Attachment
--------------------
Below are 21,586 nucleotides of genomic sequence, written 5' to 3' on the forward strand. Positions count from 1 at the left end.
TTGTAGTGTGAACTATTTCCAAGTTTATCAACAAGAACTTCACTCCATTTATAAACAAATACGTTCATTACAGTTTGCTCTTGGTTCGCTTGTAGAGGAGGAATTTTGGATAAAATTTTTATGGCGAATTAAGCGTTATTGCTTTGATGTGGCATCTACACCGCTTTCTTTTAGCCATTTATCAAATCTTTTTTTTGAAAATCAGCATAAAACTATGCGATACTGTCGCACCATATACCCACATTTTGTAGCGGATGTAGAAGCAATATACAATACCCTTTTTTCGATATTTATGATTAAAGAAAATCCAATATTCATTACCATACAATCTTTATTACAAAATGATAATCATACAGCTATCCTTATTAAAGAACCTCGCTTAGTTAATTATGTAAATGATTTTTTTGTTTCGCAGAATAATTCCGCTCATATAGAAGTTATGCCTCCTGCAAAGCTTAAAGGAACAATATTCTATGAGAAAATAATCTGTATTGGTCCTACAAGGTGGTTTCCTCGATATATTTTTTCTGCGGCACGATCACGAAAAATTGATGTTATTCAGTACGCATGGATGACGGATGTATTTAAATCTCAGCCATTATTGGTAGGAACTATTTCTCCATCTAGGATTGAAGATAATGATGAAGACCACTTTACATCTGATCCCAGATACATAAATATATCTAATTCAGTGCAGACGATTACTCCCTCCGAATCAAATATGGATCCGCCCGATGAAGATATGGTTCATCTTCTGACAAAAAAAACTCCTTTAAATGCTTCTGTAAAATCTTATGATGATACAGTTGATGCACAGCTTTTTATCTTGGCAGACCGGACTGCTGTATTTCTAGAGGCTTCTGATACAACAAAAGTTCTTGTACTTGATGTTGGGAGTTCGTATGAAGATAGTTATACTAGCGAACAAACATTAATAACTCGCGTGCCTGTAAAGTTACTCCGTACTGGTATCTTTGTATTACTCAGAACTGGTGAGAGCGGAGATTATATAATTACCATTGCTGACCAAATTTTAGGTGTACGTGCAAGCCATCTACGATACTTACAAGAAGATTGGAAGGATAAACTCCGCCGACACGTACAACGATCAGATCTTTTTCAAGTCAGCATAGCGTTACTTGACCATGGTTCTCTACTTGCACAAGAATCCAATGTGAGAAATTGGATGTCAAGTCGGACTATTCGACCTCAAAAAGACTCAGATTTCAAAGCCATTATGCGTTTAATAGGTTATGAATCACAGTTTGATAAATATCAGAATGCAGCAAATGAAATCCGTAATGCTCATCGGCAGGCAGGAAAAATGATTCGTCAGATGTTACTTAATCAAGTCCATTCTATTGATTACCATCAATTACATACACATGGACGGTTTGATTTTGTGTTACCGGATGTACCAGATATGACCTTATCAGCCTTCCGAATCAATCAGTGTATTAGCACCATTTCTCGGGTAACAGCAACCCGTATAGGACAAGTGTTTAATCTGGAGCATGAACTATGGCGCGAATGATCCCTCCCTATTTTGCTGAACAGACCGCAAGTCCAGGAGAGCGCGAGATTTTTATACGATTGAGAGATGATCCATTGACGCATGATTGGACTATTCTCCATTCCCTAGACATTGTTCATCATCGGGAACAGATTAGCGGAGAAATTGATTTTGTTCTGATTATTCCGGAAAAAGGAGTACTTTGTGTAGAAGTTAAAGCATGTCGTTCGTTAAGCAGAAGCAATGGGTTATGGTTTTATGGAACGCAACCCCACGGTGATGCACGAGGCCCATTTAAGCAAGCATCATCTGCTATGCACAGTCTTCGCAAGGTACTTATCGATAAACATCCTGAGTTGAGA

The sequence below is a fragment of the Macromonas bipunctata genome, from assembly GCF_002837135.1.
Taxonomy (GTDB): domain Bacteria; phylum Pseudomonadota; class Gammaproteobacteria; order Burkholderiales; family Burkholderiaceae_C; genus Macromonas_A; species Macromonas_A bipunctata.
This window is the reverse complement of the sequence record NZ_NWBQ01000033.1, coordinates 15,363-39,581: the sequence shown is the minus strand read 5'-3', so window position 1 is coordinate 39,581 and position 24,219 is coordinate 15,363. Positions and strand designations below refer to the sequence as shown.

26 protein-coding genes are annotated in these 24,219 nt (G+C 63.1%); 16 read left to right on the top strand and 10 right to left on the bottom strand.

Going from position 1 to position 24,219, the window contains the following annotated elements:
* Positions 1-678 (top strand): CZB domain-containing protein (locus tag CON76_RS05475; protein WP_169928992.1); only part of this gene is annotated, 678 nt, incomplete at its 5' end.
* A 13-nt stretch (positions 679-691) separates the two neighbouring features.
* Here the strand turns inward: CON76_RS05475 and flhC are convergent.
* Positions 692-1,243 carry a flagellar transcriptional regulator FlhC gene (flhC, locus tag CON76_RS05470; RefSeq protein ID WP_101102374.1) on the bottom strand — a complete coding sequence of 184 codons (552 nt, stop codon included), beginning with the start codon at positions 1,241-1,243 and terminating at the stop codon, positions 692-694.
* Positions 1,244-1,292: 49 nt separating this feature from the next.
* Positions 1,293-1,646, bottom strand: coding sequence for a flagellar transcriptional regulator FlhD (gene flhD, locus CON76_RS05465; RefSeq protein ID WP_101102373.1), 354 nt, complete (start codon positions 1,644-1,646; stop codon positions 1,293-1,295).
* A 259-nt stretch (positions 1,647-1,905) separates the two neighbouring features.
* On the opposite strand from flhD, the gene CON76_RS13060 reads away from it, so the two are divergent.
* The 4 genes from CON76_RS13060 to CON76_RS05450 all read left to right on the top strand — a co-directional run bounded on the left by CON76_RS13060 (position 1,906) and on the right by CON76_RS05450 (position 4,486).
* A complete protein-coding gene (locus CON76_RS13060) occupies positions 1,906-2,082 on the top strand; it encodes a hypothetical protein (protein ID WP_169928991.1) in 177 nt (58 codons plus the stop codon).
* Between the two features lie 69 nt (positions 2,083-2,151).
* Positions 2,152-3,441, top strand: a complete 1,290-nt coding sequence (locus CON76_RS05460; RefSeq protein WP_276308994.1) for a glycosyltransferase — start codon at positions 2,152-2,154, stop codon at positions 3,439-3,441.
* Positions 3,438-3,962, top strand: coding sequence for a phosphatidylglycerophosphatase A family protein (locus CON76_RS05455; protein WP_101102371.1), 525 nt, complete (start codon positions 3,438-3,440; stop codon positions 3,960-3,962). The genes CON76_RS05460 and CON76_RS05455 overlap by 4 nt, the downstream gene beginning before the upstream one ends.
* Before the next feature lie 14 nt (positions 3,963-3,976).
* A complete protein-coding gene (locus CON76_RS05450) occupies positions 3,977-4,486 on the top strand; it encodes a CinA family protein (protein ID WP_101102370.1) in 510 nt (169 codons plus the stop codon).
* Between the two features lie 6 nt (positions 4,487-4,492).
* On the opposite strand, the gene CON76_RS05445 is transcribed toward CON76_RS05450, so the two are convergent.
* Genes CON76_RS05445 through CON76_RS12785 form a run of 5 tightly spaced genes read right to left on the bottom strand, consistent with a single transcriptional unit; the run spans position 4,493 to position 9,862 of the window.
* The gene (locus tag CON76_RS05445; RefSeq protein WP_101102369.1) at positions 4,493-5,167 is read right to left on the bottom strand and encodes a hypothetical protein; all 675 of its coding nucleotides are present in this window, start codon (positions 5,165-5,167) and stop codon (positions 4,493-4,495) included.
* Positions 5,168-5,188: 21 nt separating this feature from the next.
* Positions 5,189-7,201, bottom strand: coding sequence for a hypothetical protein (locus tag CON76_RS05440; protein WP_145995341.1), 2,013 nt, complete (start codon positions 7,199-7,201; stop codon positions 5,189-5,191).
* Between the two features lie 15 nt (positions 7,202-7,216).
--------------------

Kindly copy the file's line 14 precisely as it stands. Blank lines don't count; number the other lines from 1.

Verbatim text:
* A 259-nt stretch (positions 1,647-1,905) separates the two neighbouring features.